Abulia (1996) re-presents this experiment through the engagement of the viewer as subject. The title, describing a form of mental disorder involving the loss of volition, helps to identity the experiment’s stultifying effects. At the entrance of the exhibition space are placed a small table, with a night lamp, video monitor and a documentation binder. The monitor shows the mapping of something which, by reading the documentation, can be deduced as being the monkey’s activated brain cell. Behind the wall is a dark and coldly lit room with a small pedestal placed in the centre, permitting the viewer to step up onto the elevated level. From this vantage point the viewer can face a monitor on either the left or the right and is invited to slip on a pair of earphones. On the monitors we see the artist participating in the experiment, in a neck brace, turning her torso from right to left in order to induce motion sickness. Each monitor is intermittently interrupted, forcing the viewer to turn their head side to side in order to follow the experiment. Via the earphones can be heard the jargonized monotone of the technical directions from the experimenter which seldom corresponds to the actions taking place on the monitors. A ticking noise prompts the viewer/subject to switch from one monitor to the other and as the interruptions, and hence rotations, accelerate and slow down the viewer realizes that he/she is monkeying the experiment.
The installation is far from polished, leaving gaps, and frustrating fissures in the viewership process. The popular media image of the hi-tech scientific research lab is usurped by a rudimentary laboratory environment which needs the physically laborious input of a subject. Wilson demonstrates how humans, as awkward and difficulty regulated subjects, are integral to scientific research and influential in the results. (The relationship of the experimenter with his/her subject is analyzed in interviews conducted with the experimenters and are available for consultation.) By making her viewers acutely aware of their roles as subjects (willing or otherwise) Wilson demonstrates that they are inextricably tied to the research process and that technology remains a very new way of self-learning, especially when probing our bodies.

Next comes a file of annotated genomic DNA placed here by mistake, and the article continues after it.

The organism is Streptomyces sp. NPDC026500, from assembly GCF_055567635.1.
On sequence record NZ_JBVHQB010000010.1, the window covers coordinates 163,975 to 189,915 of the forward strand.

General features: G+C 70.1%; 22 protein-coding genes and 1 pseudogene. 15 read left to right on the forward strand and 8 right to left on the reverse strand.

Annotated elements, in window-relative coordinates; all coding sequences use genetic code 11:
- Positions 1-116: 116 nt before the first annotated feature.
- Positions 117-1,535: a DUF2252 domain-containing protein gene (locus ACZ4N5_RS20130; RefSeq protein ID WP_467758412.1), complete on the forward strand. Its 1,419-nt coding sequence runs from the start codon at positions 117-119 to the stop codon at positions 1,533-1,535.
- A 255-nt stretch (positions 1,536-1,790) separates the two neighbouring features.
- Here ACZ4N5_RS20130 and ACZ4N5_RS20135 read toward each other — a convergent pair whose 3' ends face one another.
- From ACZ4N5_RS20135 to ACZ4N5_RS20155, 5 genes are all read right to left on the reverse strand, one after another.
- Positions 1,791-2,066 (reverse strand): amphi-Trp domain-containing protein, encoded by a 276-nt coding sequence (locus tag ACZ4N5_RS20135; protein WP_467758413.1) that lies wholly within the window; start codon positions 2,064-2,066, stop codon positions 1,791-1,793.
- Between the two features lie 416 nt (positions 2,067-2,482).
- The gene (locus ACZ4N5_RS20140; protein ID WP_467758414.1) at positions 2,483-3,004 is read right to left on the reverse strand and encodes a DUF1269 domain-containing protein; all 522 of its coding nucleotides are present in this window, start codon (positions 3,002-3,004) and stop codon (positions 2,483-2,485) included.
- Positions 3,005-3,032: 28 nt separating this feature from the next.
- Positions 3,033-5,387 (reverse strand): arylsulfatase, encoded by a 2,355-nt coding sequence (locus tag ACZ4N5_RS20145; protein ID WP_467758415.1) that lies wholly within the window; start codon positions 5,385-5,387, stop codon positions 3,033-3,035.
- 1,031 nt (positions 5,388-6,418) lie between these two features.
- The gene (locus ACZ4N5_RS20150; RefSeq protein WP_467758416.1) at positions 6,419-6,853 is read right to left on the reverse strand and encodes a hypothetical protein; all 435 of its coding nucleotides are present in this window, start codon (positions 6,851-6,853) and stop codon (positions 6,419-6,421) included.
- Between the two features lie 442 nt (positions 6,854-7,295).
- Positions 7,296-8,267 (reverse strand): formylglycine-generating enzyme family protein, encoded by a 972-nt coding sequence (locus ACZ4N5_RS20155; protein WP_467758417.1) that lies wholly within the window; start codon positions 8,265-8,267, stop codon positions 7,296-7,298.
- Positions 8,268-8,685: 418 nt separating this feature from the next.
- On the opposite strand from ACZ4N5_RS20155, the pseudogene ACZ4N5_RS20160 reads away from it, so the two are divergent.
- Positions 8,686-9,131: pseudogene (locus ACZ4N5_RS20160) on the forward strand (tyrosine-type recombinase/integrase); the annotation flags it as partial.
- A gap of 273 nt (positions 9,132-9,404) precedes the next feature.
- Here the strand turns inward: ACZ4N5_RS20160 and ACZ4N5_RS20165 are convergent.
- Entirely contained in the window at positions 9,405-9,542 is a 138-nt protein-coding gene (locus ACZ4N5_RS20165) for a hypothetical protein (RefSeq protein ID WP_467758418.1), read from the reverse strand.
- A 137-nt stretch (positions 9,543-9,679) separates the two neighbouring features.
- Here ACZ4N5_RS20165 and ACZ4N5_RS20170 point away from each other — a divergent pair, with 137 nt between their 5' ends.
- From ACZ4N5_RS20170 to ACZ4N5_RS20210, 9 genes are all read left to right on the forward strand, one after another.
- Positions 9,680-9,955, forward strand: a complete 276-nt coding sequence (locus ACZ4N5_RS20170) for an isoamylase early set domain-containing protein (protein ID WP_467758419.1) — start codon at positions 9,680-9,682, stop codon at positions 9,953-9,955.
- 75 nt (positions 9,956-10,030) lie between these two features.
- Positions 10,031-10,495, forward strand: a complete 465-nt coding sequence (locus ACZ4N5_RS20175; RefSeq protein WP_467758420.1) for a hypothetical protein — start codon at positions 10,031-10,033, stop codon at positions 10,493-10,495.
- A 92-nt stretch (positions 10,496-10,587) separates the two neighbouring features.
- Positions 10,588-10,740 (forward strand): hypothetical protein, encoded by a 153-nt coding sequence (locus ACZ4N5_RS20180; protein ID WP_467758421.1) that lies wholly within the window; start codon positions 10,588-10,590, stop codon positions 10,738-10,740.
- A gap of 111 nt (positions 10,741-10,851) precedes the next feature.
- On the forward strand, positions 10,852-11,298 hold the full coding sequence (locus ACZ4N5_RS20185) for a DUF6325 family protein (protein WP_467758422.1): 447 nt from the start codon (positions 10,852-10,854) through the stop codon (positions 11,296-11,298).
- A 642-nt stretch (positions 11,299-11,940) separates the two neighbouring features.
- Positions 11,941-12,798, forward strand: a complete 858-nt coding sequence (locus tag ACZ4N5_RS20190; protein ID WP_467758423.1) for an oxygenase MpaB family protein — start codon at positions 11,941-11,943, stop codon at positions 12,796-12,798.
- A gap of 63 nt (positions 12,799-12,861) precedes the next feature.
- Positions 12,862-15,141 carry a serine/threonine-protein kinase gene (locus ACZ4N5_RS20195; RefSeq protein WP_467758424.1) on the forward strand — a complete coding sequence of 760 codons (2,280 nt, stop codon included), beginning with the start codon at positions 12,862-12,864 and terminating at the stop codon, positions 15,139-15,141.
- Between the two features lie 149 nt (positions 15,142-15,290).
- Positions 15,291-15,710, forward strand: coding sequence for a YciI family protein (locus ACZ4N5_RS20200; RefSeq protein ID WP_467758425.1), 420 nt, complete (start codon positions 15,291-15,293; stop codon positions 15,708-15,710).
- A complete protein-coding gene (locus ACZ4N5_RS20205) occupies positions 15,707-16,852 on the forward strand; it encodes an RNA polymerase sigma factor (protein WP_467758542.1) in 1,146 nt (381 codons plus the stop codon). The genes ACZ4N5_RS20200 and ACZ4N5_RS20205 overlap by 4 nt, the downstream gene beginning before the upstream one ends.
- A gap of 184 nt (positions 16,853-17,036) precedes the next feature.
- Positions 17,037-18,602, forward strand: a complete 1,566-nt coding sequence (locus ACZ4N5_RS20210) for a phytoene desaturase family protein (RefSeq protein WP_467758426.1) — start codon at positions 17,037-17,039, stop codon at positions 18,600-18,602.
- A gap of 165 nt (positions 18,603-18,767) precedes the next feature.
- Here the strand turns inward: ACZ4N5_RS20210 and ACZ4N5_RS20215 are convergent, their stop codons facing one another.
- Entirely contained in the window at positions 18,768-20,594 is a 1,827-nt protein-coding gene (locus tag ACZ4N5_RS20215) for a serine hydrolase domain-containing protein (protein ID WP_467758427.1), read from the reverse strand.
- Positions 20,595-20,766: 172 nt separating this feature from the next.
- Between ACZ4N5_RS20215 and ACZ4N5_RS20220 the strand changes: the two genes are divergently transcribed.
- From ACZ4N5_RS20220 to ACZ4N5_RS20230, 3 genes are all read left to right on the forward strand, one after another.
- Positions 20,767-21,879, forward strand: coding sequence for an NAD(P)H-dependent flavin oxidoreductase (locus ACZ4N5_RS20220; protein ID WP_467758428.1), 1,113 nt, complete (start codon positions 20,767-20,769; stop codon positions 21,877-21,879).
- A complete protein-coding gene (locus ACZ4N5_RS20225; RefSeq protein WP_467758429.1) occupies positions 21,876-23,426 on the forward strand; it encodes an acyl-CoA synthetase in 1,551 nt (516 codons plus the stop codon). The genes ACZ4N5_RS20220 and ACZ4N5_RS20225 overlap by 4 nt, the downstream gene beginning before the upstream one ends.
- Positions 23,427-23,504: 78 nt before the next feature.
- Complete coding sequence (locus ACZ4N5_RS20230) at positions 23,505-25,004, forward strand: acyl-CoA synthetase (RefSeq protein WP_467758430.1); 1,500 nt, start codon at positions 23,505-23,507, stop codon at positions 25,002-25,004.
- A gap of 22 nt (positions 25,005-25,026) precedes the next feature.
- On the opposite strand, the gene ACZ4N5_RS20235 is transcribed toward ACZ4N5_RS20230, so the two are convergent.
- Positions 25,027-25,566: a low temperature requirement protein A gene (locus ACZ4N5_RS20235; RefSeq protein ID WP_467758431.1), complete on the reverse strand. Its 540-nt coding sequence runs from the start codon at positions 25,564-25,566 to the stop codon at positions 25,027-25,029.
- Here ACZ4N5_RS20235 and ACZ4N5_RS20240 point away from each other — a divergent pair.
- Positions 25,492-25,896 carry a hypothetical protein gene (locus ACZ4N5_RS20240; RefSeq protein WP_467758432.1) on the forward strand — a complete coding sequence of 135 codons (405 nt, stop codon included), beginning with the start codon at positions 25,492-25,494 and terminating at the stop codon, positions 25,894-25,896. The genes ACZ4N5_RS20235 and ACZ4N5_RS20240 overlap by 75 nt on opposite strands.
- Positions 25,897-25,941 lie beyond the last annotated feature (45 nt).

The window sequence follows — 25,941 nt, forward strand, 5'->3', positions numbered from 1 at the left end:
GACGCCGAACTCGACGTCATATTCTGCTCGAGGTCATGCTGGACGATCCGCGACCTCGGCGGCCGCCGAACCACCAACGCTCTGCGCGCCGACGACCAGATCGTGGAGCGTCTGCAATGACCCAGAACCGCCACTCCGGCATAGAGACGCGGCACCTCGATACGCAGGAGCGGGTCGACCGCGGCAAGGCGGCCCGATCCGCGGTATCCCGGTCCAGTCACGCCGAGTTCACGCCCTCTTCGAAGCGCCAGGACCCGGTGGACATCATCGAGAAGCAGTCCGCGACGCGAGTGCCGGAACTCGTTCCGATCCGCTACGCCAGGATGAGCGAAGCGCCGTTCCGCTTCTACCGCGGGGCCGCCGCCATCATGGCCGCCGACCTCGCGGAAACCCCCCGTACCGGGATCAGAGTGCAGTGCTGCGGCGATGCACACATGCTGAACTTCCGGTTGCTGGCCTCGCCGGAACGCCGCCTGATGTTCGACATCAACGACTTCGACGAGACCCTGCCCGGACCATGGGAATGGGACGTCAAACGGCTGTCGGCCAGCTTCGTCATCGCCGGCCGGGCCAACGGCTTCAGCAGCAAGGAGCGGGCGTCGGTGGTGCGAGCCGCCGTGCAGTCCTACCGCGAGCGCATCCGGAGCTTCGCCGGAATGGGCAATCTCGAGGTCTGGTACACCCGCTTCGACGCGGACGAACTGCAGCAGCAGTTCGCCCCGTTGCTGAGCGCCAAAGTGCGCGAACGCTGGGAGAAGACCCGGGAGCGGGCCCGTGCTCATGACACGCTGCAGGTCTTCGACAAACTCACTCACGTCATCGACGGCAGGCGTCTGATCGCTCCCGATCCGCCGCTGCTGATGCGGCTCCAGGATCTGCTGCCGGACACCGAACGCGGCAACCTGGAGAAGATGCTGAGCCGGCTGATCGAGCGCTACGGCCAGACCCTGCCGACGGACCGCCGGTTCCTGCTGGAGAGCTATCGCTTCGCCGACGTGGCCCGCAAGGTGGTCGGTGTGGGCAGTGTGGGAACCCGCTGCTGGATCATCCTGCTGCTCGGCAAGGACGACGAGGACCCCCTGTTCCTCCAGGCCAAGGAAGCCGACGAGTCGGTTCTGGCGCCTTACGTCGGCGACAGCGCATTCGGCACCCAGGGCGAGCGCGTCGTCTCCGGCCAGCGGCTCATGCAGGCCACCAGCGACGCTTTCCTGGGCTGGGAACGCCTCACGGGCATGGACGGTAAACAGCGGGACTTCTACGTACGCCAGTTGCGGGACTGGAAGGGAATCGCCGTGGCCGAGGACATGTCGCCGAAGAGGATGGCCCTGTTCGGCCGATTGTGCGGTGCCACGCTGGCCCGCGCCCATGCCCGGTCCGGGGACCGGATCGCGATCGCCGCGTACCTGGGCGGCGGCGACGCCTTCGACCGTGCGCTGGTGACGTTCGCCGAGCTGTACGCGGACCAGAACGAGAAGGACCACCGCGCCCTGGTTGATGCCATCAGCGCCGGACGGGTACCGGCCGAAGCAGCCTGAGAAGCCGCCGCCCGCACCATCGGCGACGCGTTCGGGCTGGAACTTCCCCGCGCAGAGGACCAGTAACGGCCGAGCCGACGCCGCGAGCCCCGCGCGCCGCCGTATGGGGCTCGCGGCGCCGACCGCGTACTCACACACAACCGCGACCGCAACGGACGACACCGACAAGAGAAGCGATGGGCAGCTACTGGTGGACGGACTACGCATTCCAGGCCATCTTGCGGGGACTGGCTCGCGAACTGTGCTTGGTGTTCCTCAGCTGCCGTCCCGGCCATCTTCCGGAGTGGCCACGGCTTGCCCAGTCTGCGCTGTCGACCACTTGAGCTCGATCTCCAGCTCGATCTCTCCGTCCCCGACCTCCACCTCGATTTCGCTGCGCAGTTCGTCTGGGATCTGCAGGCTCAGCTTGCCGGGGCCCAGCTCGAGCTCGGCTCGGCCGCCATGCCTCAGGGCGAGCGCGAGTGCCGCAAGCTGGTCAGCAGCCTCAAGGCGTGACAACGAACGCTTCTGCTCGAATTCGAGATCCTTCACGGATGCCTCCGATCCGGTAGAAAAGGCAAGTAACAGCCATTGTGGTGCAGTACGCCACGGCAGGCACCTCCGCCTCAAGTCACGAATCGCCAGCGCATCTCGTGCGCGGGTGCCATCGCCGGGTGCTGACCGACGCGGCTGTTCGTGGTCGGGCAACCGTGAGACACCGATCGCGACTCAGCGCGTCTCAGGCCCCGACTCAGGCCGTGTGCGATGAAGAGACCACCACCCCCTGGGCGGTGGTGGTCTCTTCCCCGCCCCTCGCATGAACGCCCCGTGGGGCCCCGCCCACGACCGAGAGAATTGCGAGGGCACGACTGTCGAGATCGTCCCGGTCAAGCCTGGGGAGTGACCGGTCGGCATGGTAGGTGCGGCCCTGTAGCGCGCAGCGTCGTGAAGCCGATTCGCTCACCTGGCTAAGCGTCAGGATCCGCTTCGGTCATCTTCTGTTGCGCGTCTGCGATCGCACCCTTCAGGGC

Janet Cardiff’s installation, To Touch (1993), presented in the main gallery, is also dependent on an intimate physical exchange with the viewer. A dimly illuminated and weather worn work table is the sole object of the exhibition. The artist invites the viewer to touch, and set into motion, a series of audio recordings emanating from the twenty speakers placed on the walls around the room. We hear the turbulent thoughts and dreams of different subjects (four in all) and must piece together the narrative by the repeated rubbing of the table wherein our hands become channel surfing antennas. Fragmented texts are overlapped with sounds of ringing telephones, thunder, rain, knives being sharpened and carnival music, making the stories impossible to follow. A pervasive frustration is felt by the viewer who, having understood the mechanics of the piece, remains unable to follow the stories through to their conclusion. If one desires to be closer to the remote speakers to better distinguish the narrator’s voice, one must move away from the table, and lose all physical contact and interaction. Therefore, the control that the viewer exerts in the construction of piece is repeatedly being negated in the process of its fabrication. This piece, relying on postmodern deconstructive tactics, stutters and circuitously runs on its own treadmill regardless of the viewer’s tender cajoling of the table surface.
In these installations we are required to interact with technology, and at times we sense that the machines have understood our gestures whereas at other times we are befuddled in our attempt to understand theirs. This courtship of our body with technology (and its mediated self) requires much patience and in the process we may learn to recognize the iconology of our mutual gestures as we tip our hats to one another.